Back in the late 70's keyboard synthesisers had only just been invented, let alone mass produced. Very few producers or musicians had the vision as to what to do with them. There were only a few; in the pop field Italian producer Georgio Moroder crossed over electronic disco with R&B to get that great sound of Donna Summer.
In the R&B and jazz fields Herbie led the way with synths. Because he went electric he was accused of selling out by the jazz critics (hell, what do they know!) but he didn't blink. He put together a band he called the Headhunters and blew us all away. Herbie not only created the genre of Jazz Funk he was instrumental in the history of Hip Hop.
- Head Hunters by Benny Sutton
- Watermelon Man by Hebie Hancock
- Still Time by Hebie Hancock
- Chameleon by Hebie Hancock
- Cantaloupe Island by Hebie Hancock
- Rockit by Hebie Hancock
- Maiden Voyage by Hebie Hancock
- Dolphin Dance by Hebie Hancock
I'm not kidding when I say Chameleon is a seminal track. It influenced Everything that came after it.
Plenty of other of my Soundcloud buddies have done versions of this track: a funk version by Danielle Petrochi, a version by Moody Mo with the great Michel Martineau on clarinet.
So, why did I feel the need to do a version too. There are as many different approaches as there are covers. A record exec once told me that a great song can be played in any era in any style and still sound great.
I'm starting with the idea as a homage to Herbie and this track as a musical landmark in a different way.
I was messing about with the riff (yes, THAT riff) and found a Dubstep bass line that sounded great with it. I know, my scientists have aready ready mathematically proven that the synth bass line in this track is the all time best synth bass line, in the whole World, Ever! So I was messing about with it at my peril. It was either madness or downright sacrilege. It was either going to work or it would be awful, sort of like Marmite!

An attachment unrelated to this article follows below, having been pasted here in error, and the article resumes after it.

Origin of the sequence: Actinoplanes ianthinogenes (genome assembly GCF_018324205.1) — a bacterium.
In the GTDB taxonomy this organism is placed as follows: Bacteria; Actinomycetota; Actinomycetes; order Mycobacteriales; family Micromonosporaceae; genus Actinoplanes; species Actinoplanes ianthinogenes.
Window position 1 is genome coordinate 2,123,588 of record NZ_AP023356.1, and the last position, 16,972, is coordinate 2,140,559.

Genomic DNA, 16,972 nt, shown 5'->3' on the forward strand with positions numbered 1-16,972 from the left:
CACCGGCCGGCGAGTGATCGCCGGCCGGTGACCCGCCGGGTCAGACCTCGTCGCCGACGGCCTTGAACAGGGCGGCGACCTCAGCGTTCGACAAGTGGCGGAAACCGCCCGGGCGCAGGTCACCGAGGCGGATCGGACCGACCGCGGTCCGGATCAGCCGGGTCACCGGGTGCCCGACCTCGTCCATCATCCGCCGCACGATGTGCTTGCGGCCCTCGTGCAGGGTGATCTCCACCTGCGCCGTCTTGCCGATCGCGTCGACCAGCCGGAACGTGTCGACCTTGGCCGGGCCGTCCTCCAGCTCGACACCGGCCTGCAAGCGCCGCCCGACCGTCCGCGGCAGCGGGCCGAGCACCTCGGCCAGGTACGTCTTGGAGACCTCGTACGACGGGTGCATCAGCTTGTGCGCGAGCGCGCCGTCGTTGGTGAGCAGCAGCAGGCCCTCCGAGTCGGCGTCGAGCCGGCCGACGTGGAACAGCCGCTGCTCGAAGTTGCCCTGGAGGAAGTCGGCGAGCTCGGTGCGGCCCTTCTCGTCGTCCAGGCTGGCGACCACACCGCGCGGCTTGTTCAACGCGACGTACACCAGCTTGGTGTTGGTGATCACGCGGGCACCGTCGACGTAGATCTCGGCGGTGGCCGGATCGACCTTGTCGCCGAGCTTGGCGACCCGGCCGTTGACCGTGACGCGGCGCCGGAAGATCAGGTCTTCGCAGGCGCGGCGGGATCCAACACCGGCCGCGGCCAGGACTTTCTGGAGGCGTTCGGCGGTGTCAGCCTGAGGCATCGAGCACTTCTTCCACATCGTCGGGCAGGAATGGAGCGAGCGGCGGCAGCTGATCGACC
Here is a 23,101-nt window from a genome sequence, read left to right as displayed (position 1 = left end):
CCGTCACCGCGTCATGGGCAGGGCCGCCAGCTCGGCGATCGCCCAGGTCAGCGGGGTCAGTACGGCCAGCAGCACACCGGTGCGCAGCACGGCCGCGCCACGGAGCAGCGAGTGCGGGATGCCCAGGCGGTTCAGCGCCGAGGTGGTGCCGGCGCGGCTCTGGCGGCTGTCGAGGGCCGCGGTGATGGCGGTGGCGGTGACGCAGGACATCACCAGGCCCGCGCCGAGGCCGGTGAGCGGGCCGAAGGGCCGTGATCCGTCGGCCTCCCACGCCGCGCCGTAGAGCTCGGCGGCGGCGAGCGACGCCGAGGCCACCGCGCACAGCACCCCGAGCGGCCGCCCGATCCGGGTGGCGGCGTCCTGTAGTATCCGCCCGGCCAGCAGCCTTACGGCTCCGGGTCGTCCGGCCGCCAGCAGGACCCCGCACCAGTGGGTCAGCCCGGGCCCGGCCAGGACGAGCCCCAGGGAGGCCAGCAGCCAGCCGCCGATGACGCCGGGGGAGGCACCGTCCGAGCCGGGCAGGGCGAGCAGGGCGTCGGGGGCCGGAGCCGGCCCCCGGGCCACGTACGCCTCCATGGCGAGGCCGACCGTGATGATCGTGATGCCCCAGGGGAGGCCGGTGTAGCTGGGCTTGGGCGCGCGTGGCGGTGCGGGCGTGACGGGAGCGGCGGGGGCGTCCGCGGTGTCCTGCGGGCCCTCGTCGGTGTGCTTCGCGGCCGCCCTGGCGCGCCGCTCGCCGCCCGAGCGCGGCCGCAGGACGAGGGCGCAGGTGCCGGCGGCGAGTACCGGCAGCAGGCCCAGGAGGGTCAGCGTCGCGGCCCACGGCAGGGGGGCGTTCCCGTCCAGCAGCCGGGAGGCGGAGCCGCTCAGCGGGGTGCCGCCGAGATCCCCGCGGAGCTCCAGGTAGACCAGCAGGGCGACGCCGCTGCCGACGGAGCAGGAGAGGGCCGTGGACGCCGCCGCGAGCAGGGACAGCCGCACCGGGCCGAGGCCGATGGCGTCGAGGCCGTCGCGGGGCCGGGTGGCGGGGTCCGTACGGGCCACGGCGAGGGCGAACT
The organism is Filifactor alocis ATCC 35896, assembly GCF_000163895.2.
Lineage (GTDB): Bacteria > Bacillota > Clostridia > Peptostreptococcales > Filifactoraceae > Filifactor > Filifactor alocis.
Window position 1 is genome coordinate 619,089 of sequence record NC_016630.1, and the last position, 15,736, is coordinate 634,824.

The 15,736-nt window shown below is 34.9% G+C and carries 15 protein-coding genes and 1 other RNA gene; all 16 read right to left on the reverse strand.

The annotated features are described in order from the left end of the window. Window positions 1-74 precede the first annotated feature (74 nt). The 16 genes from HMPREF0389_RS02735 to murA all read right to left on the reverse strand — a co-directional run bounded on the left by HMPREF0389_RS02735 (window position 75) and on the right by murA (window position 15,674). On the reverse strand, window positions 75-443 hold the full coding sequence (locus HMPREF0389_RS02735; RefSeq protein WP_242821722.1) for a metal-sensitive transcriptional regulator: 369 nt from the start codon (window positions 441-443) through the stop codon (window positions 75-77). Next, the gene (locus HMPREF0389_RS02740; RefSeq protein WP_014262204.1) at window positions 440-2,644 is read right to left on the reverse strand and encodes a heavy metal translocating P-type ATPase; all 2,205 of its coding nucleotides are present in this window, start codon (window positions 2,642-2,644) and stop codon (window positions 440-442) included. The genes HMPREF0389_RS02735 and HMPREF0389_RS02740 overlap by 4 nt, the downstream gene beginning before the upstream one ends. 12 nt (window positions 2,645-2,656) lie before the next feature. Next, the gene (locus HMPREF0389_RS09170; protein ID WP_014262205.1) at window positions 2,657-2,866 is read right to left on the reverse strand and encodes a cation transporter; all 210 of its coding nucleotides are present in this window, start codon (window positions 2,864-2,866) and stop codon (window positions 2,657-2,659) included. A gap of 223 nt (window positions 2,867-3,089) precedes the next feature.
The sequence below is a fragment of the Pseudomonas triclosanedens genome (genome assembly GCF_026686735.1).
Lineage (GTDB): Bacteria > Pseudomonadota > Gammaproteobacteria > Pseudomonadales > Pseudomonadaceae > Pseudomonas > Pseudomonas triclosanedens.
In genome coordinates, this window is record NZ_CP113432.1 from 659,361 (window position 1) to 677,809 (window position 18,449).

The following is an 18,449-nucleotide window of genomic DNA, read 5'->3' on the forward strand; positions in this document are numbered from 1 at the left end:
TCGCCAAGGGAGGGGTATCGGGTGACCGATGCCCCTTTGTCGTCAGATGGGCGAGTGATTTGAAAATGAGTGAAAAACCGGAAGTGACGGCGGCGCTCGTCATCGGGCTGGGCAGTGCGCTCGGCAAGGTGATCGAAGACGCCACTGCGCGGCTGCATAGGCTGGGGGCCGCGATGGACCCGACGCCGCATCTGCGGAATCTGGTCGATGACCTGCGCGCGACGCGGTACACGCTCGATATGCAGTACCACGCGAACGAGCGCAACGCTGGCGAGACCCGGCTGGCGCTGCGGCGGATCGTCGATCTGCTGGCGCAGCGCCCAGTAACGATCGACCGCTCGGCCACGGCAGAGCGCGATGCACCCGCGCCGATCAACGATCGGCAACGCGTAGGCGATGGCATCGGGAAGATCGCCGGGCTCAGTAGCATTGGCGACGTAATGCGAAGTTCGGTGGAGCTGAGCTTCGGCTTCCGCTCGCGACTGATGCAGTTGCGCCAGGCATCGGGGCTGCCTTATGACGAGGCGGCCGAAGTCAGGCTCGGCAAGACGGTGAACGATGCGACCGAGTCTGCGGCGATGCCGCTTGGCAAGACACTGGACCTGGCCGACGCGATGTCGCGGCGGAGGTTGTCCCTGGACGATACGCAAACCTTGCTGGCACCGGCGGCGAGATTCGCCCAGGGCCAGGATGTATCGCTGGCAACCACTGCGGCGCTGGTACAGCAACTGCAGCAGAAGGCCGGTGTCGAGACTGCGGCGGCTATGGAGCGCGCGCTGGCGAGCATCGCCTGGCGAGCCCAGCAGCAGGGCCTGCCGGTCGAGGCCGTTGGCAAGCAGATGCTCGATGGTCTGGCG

I think it turned out rather well so I thought what else could I do that Herbie never had access to? I bought myself a VST for Dubstep, Jungle, House and other EDM flavours. I hooked it up to the horns and the drums to create those great stutters found in Dance music today. Of course Herbie pioneered scratching so I threw in a bit of that.
And what about a bit of rap? Hemanifezt threw down a rhyme called Kingz and Sirez.
My lead guitar is not featured on this but you could say there is a rhythm guitar solo!
Is the result a bad experiment? Is it sheer bliss? You choose. Leave a comment, positive or not!
Rockit is the first recognized popular single to feature scratching and other turntablist techniques, performed by GrandMixer D.ST - an influential DJ in the early years of turntablism.
Some years later turntablists such as DJ Qbert and Mix Master Mike cited the composition as 'revelatory' in the documentary film Scratch, inspiring their interest in the instrument. The single was a major radio hit in the United Kingdom and a popular dance club record in the United States.
Herbie Hancock sheet music (arranged by Benny Sutton) free to download.